Relief of Drug Refractory Angina by Biventricular Pacing in Heart Failure

Authors


Address for reprints: Maurizio Gasparini, M.D., Istituto Clinico Humanitas Via Manzoni, 56–20089 Rozzano, Milano, Italy. Fax: 0039-2-8224-4691; e-mail: maurizio.gasparini@humanitas.it

Abstract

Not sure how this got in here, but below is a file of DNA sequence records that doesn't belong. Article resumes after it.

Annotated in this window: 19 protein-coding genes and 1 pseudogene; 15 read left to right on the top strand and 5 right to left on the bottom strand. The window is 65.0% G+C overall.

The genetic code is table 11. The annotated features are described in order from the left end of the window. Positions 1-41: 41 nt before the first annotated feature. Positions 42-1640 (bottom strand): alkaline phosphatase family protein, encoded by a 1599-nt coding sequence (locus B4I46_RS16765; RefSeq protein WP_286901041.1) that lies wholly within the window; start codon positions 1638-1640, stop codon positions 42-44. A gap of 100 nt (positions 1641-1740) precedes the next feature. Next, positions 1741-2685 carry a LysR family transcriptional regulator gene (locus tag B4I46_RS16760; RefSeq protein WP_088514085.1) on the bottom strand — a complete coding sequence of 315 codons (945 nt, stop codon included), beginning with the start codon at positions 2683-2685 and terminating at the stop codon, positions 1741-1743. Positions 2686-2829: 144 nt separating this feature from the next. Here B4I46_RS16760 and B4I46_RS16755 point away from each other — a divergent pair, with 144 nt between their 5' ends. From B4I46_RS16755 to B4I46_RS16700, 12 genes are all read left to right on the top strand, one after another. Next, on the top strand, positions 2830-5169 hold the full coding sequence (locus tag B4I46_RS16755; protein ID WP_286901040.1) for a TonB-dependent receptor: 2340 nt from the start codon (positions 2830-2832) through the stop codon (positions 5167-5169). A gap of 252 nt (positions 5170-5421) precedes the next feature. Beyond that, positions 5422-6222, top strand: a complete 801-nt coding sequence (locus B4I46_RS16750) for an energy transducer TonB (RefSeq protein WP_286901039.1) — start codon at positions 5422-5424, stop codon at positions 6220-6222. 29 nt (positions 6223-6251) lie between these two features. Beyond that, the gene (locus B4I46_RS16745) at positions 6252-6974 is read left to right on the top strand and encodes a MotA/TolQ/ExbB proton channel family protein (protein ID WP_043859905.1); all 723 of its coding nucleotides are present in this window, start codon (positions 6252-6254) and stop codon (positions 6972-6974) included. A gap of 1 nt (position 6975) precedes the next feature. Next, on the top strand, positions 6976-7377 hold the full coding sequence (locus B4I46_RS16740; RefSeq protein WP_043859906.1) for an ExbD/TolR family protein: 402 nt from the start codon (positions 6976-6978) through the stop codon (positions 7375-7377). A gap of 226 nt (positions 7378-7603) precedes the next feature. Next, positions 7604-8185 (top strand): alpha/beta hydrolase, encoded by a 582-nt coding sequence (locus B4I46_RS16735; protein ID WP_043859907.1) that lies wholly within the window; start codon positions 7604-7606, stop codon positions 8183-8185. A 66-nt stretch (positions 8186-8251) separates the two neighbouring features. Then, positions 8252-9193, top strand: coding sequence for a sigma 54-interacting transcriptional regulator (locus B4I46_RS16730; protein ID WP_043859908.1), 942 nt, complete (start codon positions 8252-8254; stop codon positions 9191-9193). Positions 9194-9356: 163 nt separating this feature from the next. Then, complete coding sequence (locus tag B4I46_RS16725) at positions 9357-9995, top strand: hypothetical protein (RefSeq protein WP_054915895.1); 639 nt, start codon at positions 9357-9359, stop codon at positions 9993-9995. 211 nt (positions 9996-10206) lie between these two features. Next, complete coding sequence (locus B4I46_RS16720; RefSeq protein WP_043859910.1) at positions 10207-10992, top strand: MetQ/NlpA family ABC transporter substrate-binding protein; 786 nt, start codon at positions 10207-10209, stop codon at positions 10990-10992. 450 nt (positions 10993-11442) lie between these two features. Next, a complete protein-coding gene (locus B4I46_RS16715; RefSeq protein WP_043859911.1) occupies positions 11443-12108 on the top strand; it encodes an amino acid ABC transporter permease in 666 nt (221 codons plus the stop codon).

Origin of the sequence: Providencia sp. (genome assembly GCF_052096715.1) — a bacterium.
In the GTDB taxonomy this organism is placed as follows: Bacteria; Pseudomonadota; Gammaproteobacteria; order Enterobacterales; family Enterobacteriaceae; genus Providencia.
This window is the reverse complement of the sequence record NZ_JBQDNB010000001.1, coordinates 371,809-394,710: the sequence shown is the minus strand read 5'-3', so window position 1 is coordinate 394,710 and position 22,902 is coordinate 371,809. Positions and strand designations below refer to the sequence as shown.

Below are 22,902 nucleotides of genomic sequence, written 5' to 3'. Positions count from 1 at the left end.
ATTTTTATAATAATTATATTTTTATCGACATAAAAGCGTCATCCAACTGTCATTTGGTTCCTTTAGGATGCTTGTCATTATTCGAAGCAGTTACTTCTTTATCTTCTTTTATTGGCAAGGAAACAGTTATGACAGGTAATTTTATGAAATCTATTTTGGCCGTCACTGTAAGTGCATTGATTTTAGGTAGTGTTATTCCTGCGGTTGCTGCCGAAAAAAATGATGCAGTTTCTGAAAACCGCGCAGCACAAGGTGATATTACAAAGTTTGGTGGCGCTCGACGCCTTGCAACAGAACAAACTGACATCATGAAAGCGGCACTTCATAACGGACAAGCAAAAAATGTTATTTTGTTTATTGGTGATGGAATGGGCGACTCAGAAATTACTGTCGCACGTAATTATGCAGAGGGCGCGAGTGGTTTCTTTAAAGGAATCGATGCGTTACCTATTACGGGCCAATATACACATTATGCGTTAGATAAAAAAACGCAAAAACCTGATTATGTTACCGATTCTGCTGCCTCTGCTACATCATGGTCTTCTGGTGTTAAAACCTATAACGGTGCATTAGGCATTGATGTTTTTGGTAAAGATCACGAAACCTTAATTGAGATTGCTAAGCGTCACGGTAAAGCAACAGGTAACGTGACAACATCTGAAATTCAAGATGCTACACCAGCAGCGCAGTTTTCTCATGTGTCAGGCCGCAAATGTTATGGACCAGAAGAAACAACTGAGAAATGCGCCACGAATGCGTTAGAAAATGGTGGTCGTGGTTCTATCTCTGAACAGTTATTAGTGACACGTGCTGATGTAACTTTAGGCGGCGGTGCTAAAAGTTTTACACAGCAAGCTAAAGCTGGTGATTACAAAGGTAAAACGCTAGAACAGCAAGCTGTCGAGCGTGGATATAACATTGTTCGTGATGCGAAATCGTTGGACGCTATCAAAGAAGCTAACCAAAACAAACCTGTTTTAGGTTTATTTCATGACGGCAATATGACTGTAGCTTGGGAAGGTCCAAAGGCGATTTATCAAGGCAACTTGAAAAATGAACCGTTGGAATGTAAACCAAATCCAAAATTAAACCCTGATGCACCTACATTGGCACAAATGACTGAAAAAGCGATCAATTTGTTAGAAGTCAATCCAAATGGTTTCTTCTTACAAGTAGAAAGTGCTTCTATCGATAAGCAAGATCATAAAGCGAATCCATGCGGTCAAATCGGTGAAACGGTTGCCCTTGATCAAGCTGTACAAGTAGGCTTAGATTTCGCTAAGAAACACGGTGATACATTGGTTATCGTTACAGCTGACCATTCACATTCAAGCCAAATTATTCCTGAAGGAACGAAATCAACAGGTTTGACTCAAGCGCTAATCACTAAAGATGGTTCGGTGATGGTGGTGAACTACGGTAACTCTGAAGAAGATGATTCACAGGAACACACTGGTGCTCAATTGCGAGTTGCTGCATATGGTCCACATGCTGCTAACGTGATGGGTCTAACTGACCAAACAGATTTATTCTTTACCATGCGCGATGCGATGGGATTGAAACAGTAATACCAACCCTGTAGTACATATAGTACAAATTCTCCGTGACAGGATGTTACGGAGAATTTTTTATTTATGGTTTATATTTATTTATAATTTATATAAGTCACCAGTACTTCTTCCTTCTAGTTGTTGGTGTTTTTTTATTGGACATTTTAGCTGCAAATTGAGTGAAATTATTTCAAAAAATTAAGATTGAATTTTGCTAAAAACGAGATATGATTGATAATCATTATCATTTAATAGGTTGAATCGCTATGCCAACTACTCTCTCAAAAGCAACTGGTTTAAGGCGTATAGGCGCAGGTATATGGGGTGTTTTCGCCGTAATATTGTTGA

GASPARINI, M., et al.: Relief of Drug Refractory Angina by Biventricular Pacing in Heart Failure.Since cardiac resynchronization therapy (CRT) improves LV function at the cost of low energetic expenditure, the authors hypothesized that it may increase the threshold of drug refractory angina in selected patients with CHF and CAD who are not amenable to myocardial revascularization. From October 1999 to April 2002, 75 patients with CHF and CAD were treated with CRT. Drug refractory angina occurred nearly daily in 8 of the 75 patients. The mean age of these eight men was 71 years, mean NYHA functional Class3.4 ± 0.5, mean QRS duration (QRSd)168 ± 20  ms, and mean left ventricular ejection fraction (LVEF)0.29 ± 0.4. Diffuse CAD not amenable to myocardial revascularization was confirmed on angiography. At baseline, no patient was able to complete a 6-minute walk test because of angina. In the 6 months before CRT, the mean number of hospitalizations per patient for management of CHF or angina was3.1 ± 0.3. All patients underwent successful CRT. Mean QRSd decreased to141 ± 16  ms (P = 0.01vs baseline). After9 ± 6.1  months, LVEF increased to0.317 ± 0.028(P = 0.03vs baseline), while the NYHA class decreased to2.6 ± 0.5(P = 0.02vs baseline). All patients also experienced a marked decrease in angina episodes, from a mean of8.3 ± 11.6to0.6 ± 1.3episodes/week(P < 0.05), and completed a 6-minute walk test, covering a mean distance of337 ± 68  m(vs237 ± 136  mat baseline,P = 0.007). No further hospitalization was necessary. The beneficial effects of CRT on overall cardiac function may include a better control of angina in severely symptomatic patients. (Pace 2003; 26[Pt. II]:181–184)

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